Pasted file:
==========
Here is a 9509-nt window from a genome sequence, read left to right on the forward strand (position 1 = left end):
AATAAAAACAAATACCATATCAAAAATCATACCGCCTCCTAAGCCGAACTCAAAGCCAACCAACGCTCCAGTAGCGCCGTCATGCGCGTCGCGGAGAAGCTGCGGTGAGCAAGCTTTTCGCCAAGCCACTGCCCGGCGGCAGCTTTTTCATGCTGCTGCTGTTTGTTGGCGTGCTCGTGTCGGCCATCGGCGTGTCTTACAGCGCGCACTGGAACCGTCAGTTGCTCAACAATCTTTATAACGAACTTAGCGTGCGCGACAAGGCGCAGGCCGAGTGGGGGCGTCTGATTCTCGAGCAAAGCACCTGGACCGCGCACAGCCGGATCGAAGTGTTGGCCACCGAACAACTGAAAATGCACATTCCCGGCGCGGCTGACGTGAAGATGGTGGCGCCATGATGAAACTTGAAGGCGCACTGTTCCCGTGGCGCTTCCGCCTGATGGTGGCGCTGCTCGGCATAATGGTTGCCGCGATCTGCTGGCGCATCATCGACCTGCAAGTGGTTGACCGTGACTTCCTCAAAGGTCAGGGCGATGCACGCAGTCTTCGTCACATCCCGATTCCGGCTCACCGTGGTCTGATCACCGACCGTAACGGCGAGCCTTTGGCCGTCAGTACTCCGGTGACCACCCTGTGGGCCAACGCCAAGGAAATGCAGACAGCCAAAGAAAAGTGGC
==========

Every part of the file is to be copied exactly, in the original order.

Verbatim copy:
Here is a 9509-nt window from a genome sequence, read left to right on the forward strand (position 1 = left end):
AATAAAAACAAATACCATATCAAAAATCATACCGCCTCCTAAGCCGAACTCAAAGCCAACCAACGCTCCAGTAGCGCCGTCATGCGCGTCGCGGAGAAGCTGCGGTGAGCAAGCTTTTCGCCAAGCCACTGCCCGGCGGCAGCTTTTTCATGCTGCTGCTGTTTGTTGGCGTGCTCGTGTCGGCCATCGGCGTGTCTTACAGCGCGCACTGGAACCGTCAGTTGCTCAACAATCTTTATAACGAACTTAGCGTGCGCGACAAGGCGCAGGCCGAGTGGGGGCGTCTGATTCTCGAGCAAAGCACCTGGACCGCGCACAGCCGGATCGAAGTGTTGGCCACCGAACAACTGAAAATGCACATTCCCGGCGCGGCTGACGTGAAGATGGTGGCGCCATGATGAAACTTGAAGGCGCACTGTTCCCGTGGCGCTTCCGCCTGATGGTGGCGCTGCTCGGCATAATGGTTGCCGCGATCTGCTGGCGCATCATCGACCTGCAAGTGGTTGACCGTGACTTCCTCAAAGGTCAGGGCGATGCACGCAGTCTTCGTCACATCCCGATTCCGGCTCACCGTGGTCTGATCACCGACCGTAACGGCGAGCCTTTGGCCGTCAGTACTCCGGTGACCACCCTGTGGGCCAACGCCAAGGAAATGCAGACAGCCAAAGAAAAGTGGC